Since its creation, satellite Internet has not become available to the public. Its high cost made the tech a backup option, necessary only in extreme cases. British company OneWeb has done everything in its power to change this situation and revolutionize the Internet.
OneWeb history: test ‘constellation’ and first launches
The company was founded in 2014 by an American telecommunications entrepreneur Greg Wyler. Originally, it was called WorldVu. The key goal of the project is to make satellite Internet available in every corner of the world. Airbus Group, Qualcomm, Cola-Cola, and Virgin Group have all invested in this bold mission.
In June 2015, OneWeb signed an agreement with the Russian state space agency Roskosmos. The first stage of their collaboration aimed at launching 21 satellites into orbit. The total number of satellites carried on Soyuz-2 rockets will be 672. This number should be enough to ensure medium coverage and Internet access from any spot on the planet.
The first launch included six satellites that went into orbit from the Kourou launch site on 27th February 2019. The primary goal of this launch was to test the equipment. The result exceeded all expectations: Internet speed exceeded 400 Mbps, while the delay time was only 40 milliseconds. This data compares to the high-end features of modern cable and mobile Internet.
The second batch was launched quite recently, on February 7, 2020. This time, the enterprise launched 34 satellites from the Baikonur launch site in Kazakhstan.
OneWeb further plans
The management team at OneWeb have publicly stated that they won’t halt their ambitions at 21 launches. The long term plan is to launch about 2 thousand satellites that would form a huge constellation. Airbus corporation manufactures satellites, and one device costs about a million dollars.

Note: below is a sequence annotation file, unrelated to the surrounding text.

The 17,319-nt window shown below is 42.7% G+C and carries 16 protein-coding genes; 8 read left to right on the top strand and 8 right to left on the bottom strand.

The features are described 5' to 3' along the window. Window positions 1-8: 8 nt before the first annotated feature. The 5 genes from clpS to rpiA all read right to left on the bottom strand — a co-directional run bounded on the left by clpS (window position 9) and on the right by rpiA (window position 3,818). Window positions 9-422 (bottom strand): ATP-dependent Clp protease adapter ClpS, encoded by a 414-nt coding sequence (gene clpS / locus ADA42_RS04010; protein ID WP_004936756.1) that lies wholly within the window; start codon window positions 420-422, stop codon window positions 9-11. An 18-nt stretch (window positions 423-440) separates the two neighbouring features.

OneWeb needs an extensive network of satellites to provide high-speed Internet access to the entire globe. The developer wants to provide high-speed web access to ships and aircraft, as well as in remote areas where fiber-optic communications are not possible.
Management’s further plans are rather large-scale: by the end of 2020, they plan to start working in the Arctic. According to a recent statement, they plan to cover 48% of the territory – areas above the 60th parallel of the northern latitude that belong to Norway, Finland, Canada, Russia, and the USA. By the beginning of 2021, the region should be fully covered.
An estimated total connection speed should be 375 Gbit / s.
A product demonstration for the first customers is scheduled by the end of 2020. Full-scale operations are planned for the beginning of 2021. The latter ones presuppose ensuring global services for the maritime, aviation, government and corporate sectors.
Today, OneWeb has already started manufacturing satellite modems. They are designed to receive data at speeds of up to 400 Mbit / s and transfer up to 30 Mbit / s. The enterprise has already signed contracts with a number of telecommunication companies, including British Talia and Italian Intermatica.
The competition never sleeps
However, OneWeb has a major competitor that may yet overtake the British enterprise, carving themselves a large share of OneWeb’s prospective market. The competitor is Elon Musk’s SpaceX. The largest aerospace owner has truly ambitious plans: 12000 satellites in 7 years. Besides, Musk has a major advantage – SpaceX private Falcon 9 FT launch vehicles. Their carrying capacity is seven times higher than those of Soyuz-2, and delivery cost for 1 kg of cargo is currently the cheapest in the market.
But what’s truly important is the result. Hopefully, both companies will learn to peacefully co-exist rather than get stuck in petty rivalry – so we could finally enjoy an affordable high-speed global Internet.